The rollover accident is by far the deadliest risk facing SUV
The rollover accident is by far the deadliest risk facing SUV, minivan and truck drivers. According to the National Highway Traffic Safety Administration (NHTSA) more than 280,000 rollover accidents are reported each year and sadly, over 10,000 fatalities. These types of accidents are usually twofold; first the rollover occurs and then the roof crushes in and seriously injuries the occupants causing major head trauma. Rollover crashes result in 36% more passenger injuries than non-rollover accidents and the Insurance Institute for Highway Safety (IIHS) has researched that if SUV’s were just one inch lower, deaths would by decreases by one half.
A SUV is 3 times as likely to rollover in an accident as a typical sedan. There are two main reasons for this; vehicle’s stability and high center of gravity. Rollover accidents are directly related to a vehicles’ center of gravity and the track width (The distance between the left and right wheel). A narrow track and high center of gravity can make a vehicle unstable while performing fast or sharp turns. In addition to the center of gravity, vehicle stability is also influenced by weight/passenger loads in the vehicle.
Beyond the physical characteristics of SUV, vans and trucks, additional causes of rollovers are tire blowouts, malfunctioning auto parts and of course, driver error. Maintaining correct tire pressure and performing normal vehicle maintenance will prevent some incidences. However, quick jerky motions are dangerous in high profile vehicles as well as high speeds.
The IIHS has recently released its “Top Safety Picks” for 2010 and the list was unusually short due to tougher standards for roof strength this model year. Twenty seven vehicles; 19 cars and 8 SUV’s made the coveted list. To earn a five star rating, the vehicle must be able to withstand four times its weight without crumpling more than 5 inches.
Subaru, Ford, Volkswagen, and Audi were winners in multiple categories. If you are considering purchasing a new vehicle, check the IIHS’s website, www.iihs.org/ for a full list of winners.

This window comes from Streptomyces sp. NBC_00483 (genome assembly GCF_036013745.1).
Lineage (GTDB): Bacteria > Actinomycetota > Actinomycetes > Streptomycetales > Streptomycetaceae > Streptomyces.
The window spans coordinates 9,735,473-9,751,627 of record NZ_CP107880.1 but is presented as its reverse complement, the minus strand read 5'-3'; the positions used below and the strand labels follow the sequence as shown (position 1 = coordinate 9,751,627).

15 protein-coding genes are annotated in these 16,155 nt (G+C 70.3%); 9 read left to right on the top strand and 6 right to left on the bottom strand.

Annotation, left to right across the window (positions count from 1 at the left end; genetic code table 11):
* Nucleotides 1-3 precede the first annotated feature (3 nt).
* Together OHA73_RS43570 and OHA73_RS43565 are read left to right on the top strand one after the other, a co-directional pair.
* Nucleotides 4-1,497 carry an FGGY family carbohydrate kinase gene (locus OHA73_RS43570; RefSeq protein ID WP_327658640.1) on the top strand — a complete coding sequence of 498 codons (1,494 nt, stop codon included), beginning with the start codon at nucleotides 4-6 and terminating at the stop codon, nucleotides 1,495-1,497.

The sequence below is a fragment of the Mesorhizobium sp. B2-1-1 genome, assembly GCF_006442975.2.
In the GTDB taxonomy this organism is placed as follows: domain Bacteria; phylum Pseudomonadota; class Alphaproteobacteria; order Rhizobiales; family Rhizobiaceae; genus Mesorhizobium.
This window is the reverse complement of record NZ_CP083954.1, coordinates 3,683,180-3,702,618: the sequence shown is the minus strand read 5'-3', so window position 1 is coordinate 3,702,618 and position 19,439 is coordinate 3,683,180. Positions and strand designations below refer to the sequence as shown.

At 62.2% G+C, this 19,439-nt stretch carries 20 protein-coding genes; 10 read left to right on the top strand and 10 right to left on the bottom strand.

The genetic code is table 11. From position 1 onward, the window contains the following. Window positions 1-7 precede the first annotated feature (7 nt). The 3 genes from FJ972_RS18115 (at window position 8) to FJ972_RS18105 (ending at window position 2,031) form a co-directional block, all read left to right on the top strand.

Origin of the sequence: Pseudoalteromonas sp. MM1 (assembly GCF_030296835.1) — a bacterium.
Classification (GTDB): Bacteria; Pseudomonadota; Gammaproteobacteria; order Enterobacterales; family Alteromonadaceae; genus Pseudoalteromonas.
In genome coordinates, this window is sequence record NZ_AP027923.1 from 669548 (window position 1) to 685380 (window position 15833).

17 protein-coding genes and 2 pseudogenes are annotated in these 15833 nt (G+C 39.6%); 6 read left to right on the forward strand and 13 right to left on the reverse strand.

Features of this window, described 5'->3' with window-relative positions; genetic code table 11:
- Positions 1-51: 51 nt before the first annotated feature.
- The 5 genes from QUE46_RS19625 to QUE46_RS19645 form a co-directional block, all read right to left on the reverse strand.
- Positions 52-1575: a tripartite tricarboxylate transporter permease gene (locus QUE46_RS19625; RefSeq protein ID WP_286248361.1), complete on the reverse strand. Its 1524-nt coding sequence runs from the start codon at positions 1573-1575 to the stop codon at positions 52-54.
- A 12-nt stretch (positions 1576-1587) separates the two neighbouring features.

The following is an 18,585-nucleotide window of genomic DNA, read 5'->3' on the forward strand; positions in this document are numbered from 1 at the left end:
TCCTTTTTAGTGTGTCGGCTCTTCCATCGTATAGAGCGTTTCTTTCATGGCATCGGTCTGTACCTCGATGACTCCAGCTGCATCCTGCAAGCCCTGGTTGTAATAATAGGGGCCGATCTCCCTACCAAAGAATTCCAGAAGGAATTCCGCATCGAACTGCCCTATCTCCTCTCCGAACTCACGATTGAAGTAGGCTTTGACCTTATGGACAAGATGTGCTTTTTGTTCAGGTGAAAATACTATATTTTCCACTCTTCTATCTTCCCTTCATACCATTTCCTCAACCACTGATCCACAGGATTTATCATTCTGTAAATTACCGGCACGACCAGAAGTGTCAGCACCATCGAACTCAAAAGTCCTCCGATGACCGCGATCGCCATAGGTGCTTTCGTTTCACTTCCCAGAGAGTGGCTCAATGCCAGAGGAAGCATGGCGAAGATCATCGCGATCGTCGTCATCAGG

The Foundation for Traffic Safety has compiled some safety tips to reduce your involvement in a rollover accident.
- Don’t drive too fast–The faster you drive, the less time you will have to react to an emergency that suddenly appears on the road in front of you. Braking harder and steering more sharply can compromise the safe control of your vehicle.
- Steering– Many rollovers occur when drivers overcorrect their steering in response to an unexpected situation, such as encountering a stopped vehicle or accidently driving off the pavement. Sudden steering maneuvers at high speeds or on soft surfaces can lead to rollovers.
- Know proper maneuvering—if your vehicle leaves the paved road surface, slow down gradually, don’t stomp on your brakes. When it is safe to turn again, slowly merge back on the roadway. Never jerk your steering wheel to get back on the road.
- Be extra careful on rural roads—75% of rollover accidents happen on rural roads.
- Tires—improperly inflated or worn tires can make a dangerous situation worse; monitor correct pressure and replace tires when worn.
- Vehicle loading—consult your owner’s manual for proper safe loading techniques of your vehicle. Realize that any load placed on the roof will raise your vehicles’ center of gravity, increasing the risk of a rollover.
Lastly, when purchasing a new vehicle, research rollover ratings at www.safercar.gov/
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